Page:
Four Horsemen Collaborative Art Installed at High School
Students in the Drawing and Painting III classes at Hampton High School worked collaboratively to create a unique piece of artwork that was installed at the High School on May 28, 2019.
The project required students to work collaboratively to create an art installation that elicits strong reactions from viewers. They were tasked with creating a work of art that illustrates a theme alongside other works of art illustrating that theme or related to that theme. An artist statement explaining their artistic intentions in relation to the theme and the collaborative experience also was provided for each of the four panels. Students re-purposed a set of four 4 x 8 ft panels from Construction Junction, which served as the starting point for this project. To decide what to put on these panels, the students brainstormed things that come in fours, and the class settled on the Four Horsemen of the Apocalypse. They elected to correlate each horseman to a relevant issue in society. They planned together how each piece would illustrate its theme and relate visually to the other panels. The students created these pieces in groups of four or five.
The four panels, along with the students who created them and the explanation for each, are listed below.
Morgan S., Brandon S., Kelly G., and Paige B.
Our horseman was the white horse of conquest, this horse is told to be the first to ride out in the apocalypse. We wanted to show just the horse without the horseman because we wanted the viewer to see the human effect of pollution instead of a human rider. Our painting shows how pollution not only affects the environment but animals as well. We wanted the viewer to see how this is ruining our ecosystem and the long term problems this is going to have on our earth for generations to come. We used acrylic paint for the background and the horse then in the foreground we used real trash that we collected from people around the school. This piece was meant to give the viewer a new perspective on where their trash is going.
"The War on Mental Health"
Kerri S., Jose R., Gabby D., Jessie L.
Mental health is an internal struggle that is fought within a person’s own mind. For this project, we focused on the Horseman of War; specifically, the war on mental health. In this piece, the subjects are engulfed in neurons, representing the battle within their own mind. The human represents the person struggling with the illness and the horse represents the mental illness. The red horse is unrestrainable as the human subject attempts to rein in the horse in vain. It’s fiery mane is uncontrollable. We wanted the viewers to feel a sense of intimidation and helplessness when they looked at the piece.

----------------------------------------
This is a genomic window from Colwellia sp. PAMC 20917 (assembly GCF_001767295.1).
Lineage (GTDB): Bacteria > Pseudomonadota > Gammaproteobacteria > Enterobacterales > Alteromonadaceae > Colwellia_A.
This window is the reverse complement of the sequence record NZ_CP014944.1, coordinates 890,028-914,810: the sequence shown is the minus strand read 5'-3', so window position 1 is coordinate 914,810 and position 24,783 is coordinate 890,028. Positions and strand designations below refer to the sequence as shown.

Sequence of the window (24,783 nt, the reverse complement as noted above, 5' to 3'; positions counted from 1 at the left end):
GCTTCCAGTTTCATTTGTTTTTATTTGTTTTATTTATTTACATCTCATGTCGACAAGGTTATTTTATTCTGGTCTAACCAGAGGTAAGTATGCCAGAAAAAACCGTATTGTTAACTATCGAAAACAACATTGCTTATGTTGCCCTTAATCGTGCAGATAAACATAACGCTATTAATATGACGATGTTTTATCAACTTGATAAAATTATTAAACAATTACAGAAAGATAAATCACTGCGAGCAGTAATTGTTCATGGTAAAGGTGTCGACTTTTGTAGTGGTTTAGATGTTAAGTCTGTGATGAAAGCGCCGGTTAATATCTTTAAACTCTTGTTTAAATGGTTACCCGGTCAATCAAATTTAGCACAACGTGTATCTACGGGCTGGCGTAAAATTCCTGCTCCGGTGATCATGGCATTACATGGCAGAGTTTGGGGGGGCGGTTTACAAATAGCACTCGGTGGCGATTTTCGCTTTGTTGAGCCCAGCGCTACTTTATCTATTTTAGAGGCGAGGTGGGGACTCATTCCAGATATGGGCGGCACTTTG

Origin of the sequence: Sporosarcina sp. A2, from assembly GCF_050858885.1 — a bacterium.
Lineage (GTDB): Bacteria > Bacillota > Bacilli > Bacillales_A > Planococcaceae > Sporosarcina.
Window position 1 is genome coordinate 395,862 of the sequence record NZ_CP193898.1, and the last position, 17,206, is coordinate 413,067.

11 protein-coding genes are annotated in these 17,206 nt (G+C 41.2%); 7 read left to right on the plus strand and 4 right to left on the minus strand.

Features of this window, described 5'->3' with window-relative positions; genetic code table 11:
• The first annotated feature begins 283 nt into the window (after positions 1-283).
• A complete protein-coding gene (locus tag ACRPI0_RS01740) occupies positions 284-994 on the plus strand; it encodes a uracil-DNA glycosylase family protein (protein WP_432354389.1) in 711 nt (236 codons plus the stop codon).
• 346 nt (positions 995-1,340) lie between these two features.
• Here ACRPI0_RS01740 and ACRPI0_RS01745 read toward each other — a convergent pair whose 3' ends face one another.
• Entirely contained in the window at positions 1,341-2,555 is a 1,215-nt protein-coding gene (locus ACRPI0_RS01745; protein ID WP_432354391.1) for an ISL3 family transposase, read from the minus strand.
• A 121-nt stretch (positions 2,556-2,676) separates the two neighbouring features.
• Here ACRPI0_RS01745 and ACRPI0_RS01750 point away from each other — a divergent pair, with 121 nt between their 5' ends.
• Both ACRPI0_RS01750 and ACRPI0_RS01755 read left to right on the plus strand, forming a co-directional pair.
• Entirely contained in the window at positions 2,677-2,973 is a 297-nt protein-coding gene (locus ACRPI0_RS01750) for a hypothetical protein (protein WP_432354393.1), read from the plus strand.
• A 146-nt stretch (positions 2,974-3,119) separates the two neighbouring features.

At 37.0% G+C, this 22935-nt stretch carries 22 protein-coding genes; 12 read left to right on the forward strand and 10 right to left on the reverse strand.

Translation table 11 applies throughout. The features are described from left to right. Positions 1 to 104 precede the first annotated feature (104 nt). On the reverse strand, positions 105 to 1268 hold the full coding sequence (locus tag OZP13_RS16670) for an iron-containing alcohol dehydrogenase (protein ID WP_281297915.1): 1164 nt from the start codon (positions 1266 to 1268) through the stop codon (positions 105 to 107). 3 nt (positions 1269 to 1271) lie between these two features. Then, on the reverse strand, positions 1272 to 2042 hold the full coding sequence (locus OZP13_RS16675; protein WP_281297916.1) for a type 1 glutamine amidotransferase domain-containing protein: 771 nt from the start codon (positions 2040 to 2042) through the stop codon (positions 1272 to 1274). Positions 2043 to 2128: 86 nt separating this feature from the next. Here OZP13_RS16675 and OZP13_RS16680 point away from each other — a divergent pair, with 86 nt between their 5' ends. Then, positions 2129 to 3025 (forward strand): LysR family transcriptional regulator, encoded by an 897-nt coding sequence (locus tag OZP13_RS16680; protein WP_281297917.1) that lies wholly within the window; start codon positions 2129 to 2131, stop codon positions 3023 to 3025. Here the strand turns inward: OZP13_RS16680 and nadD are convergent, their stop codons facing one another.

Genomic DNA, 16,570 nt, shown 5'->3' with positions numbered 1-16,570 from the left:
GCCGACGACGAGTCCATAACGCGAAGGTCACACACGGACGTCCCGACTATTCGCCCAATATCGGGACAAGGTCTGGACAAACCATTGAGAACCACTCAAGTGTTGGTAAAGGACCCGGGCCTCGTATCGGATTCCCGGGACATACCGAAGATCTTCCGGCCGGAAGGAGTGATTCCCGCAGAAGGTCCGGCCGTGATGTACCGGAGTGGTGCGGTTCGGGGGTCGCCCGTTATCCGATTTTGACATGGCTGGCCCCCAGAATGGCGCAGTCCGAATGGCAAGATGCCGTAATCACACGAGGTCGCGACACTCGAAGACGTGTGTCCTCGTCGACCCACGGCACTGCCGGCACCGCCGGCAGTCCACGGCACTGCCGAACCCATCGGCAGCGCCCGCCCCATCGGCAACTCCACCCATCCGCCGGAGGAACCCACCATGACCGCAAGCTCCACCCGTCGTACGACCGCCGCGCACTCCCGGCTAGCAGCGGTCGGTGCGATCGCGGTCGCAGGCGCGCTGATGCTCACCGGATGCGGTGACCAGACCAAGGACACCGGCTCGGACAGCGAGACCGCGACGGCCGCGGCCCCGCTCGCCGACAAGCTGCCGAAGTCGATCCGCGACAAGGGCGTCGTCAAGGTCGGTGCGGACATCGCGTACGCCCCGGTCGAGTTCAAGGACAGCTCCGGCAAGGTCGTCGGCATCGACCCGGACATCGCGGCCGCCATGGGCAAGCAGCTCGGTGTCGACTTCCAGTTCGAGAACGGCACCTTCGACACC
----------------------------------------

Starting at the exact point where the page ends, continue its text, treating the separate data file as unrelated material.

Hungry for Representation
Allison C., Emily F., Noah L., Kexin L.
As a group, we interpreted famine to mean metaphysical famine. Instead of actual hunger, it was a hunger for equality and representation. We focused on the movement for gender equality; this inspired us to incorporate elements of an ongoing fight for women’s empowerment. In an attempt to represent the power of femininity, the painting mimics Botticelli's “The Birth of Venus.” Our horse stands in a strong stance and is crowned by a glowing halo. In contrast, however, there is a barrenness to some of the landscape, the horse is shackled and her ribs are visible; these elements represent centuries of mistreatment: objectification, unequal opportunity, dehumanization. This contrast works to communicate where the movement has come from, how it has grown, and how it may continue to grow with newfound strength. There is no horseman present so that the horse may be interpreted as independent. We honor those who have contributed to women’s empowerment by painting their names on the border.
Death by Deforestation
Carley S., Rylee M., Sophia C., Craig N.
In this project, the class got split up into four groups. Each group was given one of the horses of the apocalypse. Our group got the horse of death. From this, we decided what to base our idea off of and we chose to do the death of deforestation. We wanted to put some live trees in the background. Then have the deforestation look as if it was growing out of our horses back. This type of deforestation is humans cutting down more and more trees and in reaction, there is less oxygen in the air for us to breathe. We had the mane and the tail look like fire and there is smoke coming off of it because this is one way that deforestation can happen. The overall goal for us is to make the viewer not only see the intensity in the colors but to see that there is life everywhere and we can be part of the cause of its destruction. We as humans destroy nature all the time by just cutting down trees in our yard that we think are in our way or do not look aesthetically pleasing or to get wood for fires. We often think well what is one tree going to do to our environment and then don’t think anything of it. We should be more careful with nature; if you cut down one tree we should plant a new one.
A video montage of the new installation is available here.
Thursday May, 30, 2019 at 04:24PM
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